That one is a physical object and the other an intangible work of art is irrelevant. The movie is equally intangible in the theater, yet most people who buy bootlegs would probably feel it was wrong to sneak in the theater's back door and see the movie for free.

Are DVDs too high-priced? Does little of the purchase price actually go to the creators? No matter. This isn't a Robin Hood situation, and movies aren't essentials like food or shelter. If you don't like the business model, don't buy DVDs ... and don't watch them.

The right thing for my reader to do, should her friend offer her any more illegal DVDs, is to refuse to accept them and to tell her why: Doing so is both illegal and unethical, and she doesn't care to have any part in condoning such activity.

In the meantime, my reader should destroy any bogus DVDs, whether bootlegged or copied illegally, that she may have in her possession. If she wants to see a movie, she should go to the theater or, alternatively, wait until it's legally released on DVD and then either buy it, rent it or borrow it from her local library.

c.2009 The New York Times Syndicate (Distributed by The New York Times Syndicate)

SOUND OFF: DON'T BET THE HOUSE

In an unscientific poll on my column's blog, 92 percent of readers who responded said that people who contracted for mortgages which they couldn't afford, and should reasonably have known that they couldn't afford, should not be entitled to expect relief from the government when they're faced with foreclosure.

"The government should not bail out former homeowners in these instances," one reader writes. "My husband and I scrimped and saved and bought a little house. Where is our reward for not putting America into this crisis?"

But 63 percent of my respondents believe that people who signed for mortgages which they could afford, but then lost their jobs, are entitled to such government relief.

People who committed to a mortgage that they couldn't afford shouldn't be given relief, writes Debbie of Corona, Calif., but those who are facing foreclosure because of job loss or other life disaster "should be able to renegotiate their mortgages."

"I do not feel that the government should bail out homeowners who wanted to buy into the American Dream but couldn't afford it," says Deanne Dillenbeck of Cypress, Calif. "Nor do I feel that those who have lost their jobs should be bailed out ... The decline, and in some instances the lack of, ethics, morals and personal responsibility has in large part contributed to our current and dire circumstances."

Check out other opinions here, or post your own by clicking on "Comments" or "Post a comment" below.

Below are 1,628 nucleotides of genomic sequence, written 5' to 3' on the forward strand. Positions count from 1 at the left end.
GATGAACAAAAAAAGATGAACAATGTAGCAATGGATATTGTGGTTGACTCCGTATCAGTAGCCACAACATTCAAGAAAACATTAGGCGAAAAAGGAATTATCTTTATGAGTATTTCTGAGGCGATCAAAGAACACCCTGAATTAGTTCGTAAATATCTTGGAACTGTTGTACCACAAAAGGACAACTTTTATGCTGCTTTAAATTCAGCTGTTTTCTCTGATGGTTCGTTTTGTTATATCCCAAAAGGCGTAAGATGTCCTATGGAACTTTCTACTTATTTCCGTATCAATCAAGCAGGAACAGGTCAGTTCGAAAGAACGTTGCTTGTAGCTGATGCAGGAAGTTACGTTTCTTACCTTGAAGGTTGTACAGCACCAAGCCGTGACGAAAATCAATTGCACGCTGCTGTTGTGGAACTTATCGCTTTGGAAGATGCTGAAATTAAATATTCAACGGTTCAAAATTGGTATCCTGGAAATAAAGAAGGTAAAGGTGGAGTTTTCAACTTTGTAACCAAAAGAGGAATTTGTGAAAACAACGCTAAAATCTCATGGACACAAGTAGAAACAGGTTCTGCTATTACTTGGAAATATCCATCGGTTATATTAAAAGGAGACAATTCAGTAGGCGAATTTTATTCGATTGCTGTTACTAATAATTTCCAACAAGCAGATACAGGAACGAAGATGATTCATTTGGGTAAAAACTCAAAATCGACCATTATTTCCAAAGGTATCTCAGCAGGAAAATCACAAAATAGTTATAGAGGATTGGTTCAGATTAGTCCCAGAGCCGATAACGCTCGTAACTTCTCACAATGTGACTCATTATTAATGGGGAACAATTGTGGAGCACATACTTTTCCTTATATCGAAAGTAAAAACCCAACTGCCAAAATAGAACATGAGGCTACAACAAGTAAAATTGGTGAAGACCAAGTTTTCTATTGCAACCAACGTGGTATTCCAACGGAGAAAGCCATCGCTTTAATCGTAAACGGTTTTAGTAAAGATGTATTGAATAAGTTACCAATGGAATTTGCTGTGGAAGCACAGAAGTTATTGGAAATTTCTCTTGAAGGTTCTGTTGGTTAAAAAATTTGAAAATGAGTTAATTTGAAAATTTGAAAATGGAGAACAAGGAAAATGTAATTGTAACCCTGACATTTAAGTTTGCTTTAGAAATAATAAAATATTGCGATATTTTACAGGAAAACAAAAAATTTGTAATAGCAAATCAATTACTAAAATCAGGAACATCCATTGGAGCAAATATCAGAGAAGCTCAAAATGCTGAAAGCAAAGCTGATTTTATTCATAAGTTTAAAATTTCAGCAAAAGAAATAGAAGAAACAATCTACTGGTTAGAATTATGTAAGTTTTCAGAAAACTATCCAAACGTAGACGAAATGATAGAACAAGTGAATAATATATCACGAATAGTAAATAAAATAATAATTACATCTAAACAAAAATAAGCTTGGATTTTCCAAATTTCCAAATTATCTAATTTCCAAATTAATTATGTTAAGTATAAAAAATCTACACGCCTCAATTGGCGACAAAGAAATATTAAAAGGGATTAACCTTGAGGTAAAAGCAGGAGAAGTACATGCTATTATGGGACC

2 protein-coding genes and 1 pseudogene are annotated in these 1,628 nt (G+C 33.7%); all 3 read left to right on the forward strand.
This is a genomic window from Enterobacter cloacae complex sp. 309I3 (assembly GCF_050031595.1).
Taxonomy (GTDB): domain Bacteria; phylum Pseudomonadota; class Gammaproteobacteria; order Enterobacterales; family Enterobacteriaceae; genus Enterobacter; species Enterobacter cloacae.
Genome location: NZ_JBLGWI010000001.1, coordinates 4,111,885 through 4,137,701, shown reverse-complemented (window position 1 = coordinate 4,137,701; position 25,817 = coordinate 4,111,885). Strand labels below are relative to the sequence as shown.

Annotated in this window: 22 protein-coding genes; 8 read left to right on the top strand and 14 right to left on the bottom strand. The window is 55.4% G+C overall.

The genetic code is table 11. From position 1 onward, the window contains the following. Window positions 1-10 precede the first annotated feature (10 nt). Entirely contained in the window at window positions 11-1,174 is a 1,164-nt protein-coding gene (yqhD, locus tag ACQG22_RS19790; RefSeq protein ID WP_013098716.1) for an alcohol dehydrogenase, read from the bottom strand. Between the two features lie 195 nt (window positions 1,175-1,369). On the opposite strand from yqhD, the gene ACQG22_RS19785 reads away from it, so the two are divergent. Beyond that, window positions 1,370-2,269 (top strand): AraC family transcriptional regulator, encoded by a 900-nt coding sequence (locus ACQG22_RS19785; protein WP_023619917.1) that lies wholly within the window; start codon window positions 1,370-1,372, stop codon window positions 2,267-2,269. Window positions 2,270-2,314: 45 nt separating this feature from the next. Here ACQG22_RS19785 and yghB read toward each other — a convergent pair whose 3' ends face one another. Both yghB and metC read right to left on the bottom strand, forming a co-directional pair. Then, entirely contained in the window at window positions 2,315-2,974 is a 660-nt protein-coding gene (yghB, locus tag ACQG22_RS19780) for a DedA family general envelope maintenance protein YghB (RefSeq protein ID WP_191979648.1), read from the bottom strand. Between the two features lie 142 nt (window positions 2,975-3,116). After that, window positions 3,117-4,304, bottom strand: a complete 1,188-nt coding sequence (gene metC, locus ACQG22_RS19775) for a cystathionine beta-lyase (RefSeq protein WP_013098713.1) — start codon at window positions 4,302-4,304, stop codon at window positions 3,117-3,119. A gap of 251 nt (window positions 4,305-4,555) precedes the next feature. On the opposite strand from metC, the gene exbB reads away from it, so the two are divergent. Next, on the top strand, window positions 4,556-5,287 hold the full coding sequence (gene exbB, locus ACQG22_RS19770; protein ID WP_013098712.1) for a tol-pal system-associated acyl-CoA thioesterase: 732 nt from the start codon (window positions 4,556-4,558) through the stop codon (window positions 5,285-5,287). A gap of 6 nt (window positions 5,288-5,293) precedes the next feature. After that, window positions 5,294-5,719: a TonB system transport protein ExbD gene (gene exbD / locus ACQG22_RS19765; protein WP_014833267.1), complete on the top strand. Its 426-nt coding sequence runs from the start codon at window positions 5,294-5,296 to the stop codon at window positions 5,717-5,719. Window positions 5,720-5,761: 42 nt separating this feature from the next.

Jeffrey L. Seglin, author of The Right Thing: Conscience, Profit and Personal Responsibility in Today's Business and The Good, the Bad, and Your Business: Choosing Right When Ethical Dilemmas Pull You Apart, is an associate professor at Emerson College in Boston, where he teaches writing and ethics. He is also the administrator of The Right Thing, a Web log focused on ethical issues.

Do you have ethical questions that you need answered? Send them to rightthing@nytimes.com or to "The Right Thing," The New York Times Syndicate, 500 Seventh Avenue, 8th floor, New York, NY 10018. Please remember to tell me who you are, where you're from, as well as where you read the column.

c.2009 The New York Times Syndicate (Distributed by The New York Times Syndicate)

Sunday, March 15, 2009

SOUND OFF: BONUS QUESTION

Here's a seemingly straightforward question for you. Assuming that it is legal and consistent with company policy for a CEO to be given a sizable bonus, is it right for the CEO to receive a bonus in a year when the company hasn't meet the predetermined expectations for earnings, profits and overall company performance? Does it matter that the shortfall may be due to overall economic conditions over which the CEO has no control? Does it matter if bonuses are typically part of the standard compensation for the job? Does it matter if executives in comparable positions at other companies are receiving comparable bonuses?

Post your thoughts here by clicking on "comments" or "post a comment" below. Please include your name, hometown, and state, province, or country. Readers' comments may appear in an upcoming column. Or e-mail your comments to me at rightthing@nytimes.com.

You can also respond to the poll with this question that will appear on the right-hand side of the blog until polling is closed.

Jeffrey L. Seglin, author of The Right Thing: Conscience, Profit and Personal Responsibility in Today's Business (Smith Kerr, 2006), is an associate professor at Emerson College in Boston, where he teaches writing and ethics. He is also the administrator of The Right Thing, a Web log focused on ethical issues.